Friday, 17 January 2014

It may be 'historic,' but that doesn't mean it's in the past

[Trigger warning: this post talks about abuse]

Yoga class generic image I've been giving serious consideration about how to write this post for some time, then a few news items in the last few weeks have just made it clear that now is the time.

The first was an article about the founder of Bikram yoga - the not so humble and modest Bikram Choudary - and claims against him that he has abused and harassed women. I first heard these allegations a while back and had intended to write about it back then, but didn't and now there are more cases coming forward.

The other is the ongoing saga of 'historic abuse' of children in the seventies by various TV personalities, two of whom are in court this week. The term historic suggests that it is all in the past. As though because it's not still going on it may in some way be less serious.

Years ago I worked with a woman in Romania who was systematically removing children from institutions and finding them family homes. Many of these children were traumatised and she was passionate about tackling abuse and neglect. I challenged her assertion that only men abuse and she argued that so few women do that is it negligible and that women are held to a different standard when they are found to have committed abuse or neglect - especially of children. That is a thought that has come to mind during all these events. The power dynamic and the position of authority that has enabled these people to commit abuse and the willingness of others to overlook their actions.

Bikram is not the first yoga master (self-proclaimed) to be accused of inappropriate behaviour with students and teachers. He is the latest in a long line of men who spend a lot of time around body conscious women and men and who consider touching bodies to be a part of their job. At what point this touching becomes abuse is what I guess is being decided in court. In the past gurus and so called faith leaders have exerted the same influence and some have also been accused by once devoted followers of taking advantage of their acolytes.

Being from an indian family I grew up to understand that you do not answer back to your elders and that men are to be respected. If an older man then abuses you what does this mean for your self-respect and wellbeing ? Many who are seeking inner peace or fulfilment have insecurities and vulnerabilities that can be exploited by a 'charismatic' leader. Not that I ever thought the deluded Bikram was at all charismatic. He's a canny business man who has become very rich and considers himself beyond reproach. Abusers often do.

It has always struck me as quite poignant that all those who were abused by Jimmy Savile came forward after his death. At first I wondered why this was and if there was some unknown influence that had stopped them from saying anything. As more information emerges it turns out that people had tried to bring about a conviction in the past and it didn't happen. So for all those who experienced abuse it must have felt like there was no point as no one would believe them or nothing would happen. As if having to go through the shame wasn't bad enough, they also had to wait until he was dead before they were able to say anything and be believed. Then we have those who have been found guilty being given sentences that take into account their 'advancing years.' If we are to take this 'historic' terminology to the logical conclusion then surely if a person is proven to have abused in the past they should be sentenced as they would have been back then ? Either that or serve the same amount of time as their victims* have had to live with it.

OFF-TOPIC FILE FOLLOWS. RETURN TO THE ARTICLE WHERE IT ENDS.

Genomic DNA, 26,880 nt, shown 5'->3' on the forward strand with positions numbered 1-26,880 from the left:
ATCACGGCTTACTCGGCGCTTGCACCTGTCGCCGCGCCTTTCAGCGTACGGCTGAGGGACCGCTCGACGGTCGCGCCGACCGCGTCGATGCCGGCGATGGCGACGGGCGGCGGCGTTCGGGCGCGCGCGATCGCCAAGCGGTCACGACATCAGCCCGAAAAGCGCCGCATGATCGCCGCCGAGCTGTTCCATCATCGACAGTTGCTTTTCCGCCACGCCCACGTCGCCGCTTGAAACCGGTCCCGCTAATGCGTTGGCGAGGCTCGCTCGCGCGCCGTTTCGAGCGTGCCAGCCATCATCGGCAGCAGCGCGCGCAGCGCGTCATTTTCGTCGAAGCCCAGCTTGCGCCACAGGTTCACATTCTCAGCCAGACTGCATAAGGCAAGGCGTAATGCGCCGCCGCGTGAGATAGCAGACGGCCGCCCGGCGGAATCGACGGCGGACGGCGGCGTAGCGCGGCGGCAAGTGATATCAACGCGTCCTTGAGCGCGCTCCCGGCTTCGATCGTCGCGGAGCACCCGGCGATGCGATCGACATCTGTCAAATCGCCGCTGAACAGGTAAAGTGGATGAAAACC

As we discover more and more cases being reported of 'historic' abuse it can trigger flashbacks or memories for others who have lived with and possibly buried their own experience of abuse. For many their abuser is not famous and it may have taken years to cope with what happened or to conceal the pain and anger. So much carelessly detailed reporting can send a person back into the place that they've worked hard to remove themselves from. This is the only way in which the term historic really makes sense as it does indeed take a person back in time to a place that seems so far away that it could almost not feel real. Sadly it is.

*I hate using the term victims, but felt that as it is used in court it was appropriate in this context.

32 comments:

  1. It is so horrible hearing these stories on the news isn't it. Like you say, although they may be historic, for those that suffered they have to live with it every day.